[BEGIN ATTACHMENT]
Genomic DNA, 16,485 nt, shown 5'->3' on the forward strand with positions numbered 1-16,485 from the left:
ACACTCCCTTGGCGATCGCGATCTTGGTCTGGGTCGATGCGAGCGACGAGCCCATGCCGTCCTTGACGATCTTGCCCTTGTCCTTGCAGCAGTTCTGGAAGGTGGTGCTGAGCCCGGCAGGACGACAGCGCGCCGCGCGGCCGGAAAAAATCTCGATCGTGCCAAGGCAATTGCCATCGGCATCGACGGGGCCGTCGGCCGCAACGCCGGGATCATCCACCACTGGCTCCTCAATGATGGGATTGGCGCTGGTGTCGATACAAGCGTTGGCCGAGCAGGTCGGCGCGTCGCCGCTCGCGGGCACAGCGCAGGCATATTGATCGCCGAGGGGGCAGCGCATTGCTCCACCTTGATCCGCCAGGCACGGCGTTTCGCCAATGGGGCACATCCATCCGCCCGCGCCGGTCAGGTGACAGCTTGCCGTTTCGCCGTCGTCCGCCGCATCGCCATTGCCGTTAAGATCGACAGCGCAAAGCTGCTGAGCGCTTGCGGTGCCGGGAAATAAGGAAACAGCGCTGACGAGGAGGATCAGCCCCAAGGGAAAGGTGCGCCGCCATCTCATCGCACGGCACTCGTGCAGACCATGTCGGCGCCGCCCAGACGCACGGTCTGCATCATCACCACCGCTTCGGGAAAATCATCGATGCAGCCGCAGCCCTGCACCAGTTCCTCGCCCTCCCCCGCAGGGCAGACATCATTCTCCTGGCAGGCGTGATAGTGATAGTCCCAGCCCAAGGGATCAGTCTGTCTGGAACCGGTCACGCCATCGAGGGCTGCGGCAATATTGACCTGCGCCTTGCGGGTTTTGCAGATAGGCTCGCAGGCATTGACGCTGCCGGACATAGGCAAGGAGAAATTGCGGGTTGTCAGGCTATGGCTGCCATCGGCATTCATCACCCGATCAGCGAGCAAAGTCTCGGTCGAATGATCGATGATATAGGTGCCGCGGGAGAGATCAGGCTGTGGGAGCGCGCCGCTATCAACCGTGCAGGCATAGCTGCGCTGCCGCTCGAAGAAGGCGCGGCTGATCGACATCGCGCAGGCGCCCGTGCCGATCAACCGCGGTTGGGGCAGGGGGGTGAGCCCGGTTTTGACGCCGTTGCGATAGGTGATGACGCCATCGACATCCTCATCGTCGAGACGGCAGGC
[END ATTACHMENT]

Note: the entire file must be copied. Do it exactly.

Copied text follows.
Genomic DNA, 16,485 nt, shown 5'->3' on the forward strand with positions numbered 1-16,485 from the left:
ACACTCCCTTGGCGATCGCGATCTTGGTCTGGGTCGATGCGAGCGACGAGCCCATGCCGTCCTTGACGATCTTGCCCTTGTCCTTGCAGCAGTTCTGGAAGGTGGTGCTGAGCCCGGCAGGACGACAGCGCGCCGCGCGGCCGGAAAAAATCTCGATCGTGCCAAGGCAATTGCCATCGGCATCGACGGGGCCGTCGGCCGCAACGCCGGGATCATCCACCACTGGCTCCTCAATGATGGGATTGGCGCTGGTGTCGATACAAGCGTTGGCCGAGCAGGTCGGCGCGTCGCCGCTCGCGGGCACAGCGCAGGCATATTGATCGCCGAGGGGGCAGCGCATTGCTCCACCTTGATCCGCCAGGCACGGCGTTTCGCCAATGGGGCACATCCATCCGCCCGCGCCGGTCAGGTGACAGCTTGCCGTTTCGCCGTCGTCCGCCGCATCGCCATTGCCGTTAAGATCGACAGCGCAAAGCTGCTGAGCGCTTGCGGTGCCGGGAAATAAGGAAACAGCGCTGACGAGGAGGATCAGCCCCAAGGGAAAGGTGCGCCGCCATCTCATCGCACGGCACTCGTGCAGACCATGTCGGCGCCGCCCAGACGCACGGTCTGCATCATCACCACCGCTTCGGGAAAATCATCGATGCAGCCGCAGCCCTGCACCAGTTCCTCGCCCTCCCCCGCAGGGCAGACATCATTCTCCTGGCAGGCGTGATAGTGATAGTCCCAGCCCAAGGGATCAGTCTGTCTGGAACCGGTCACGCCATCGAGGGCTGCGGCAATATTGACCTGCGCCTTGCGGGTTTTGCAGATAGGCTCGCAGGCATTGACGCTGCCGGACATAGGCAAGGAGAAATTGCGGGTTGTCAGGCTATGGCTGCCATCGGCATTCATCACCCGATCAGCGAGCAAAGTCTCGGTCGAATGATCGATGATATAGGTGCCGCGGGAGAGATCAGGCTGTGGGAGCGCGCCGCTATCAACCGTGCAGGCATAGCTGCGCTGCCGCTCGAAGAAGGCGCGGCTGATCGACATCGCGCAGGCGCCCGTGCCGATCAACCGCGGTTGGGGCAGGGGGGTGAGCCCGGTTTTGACGCCGTTGCGATAGGTGATGACGCCATCGACATCCTCATCGTCGAGACGGCAGGC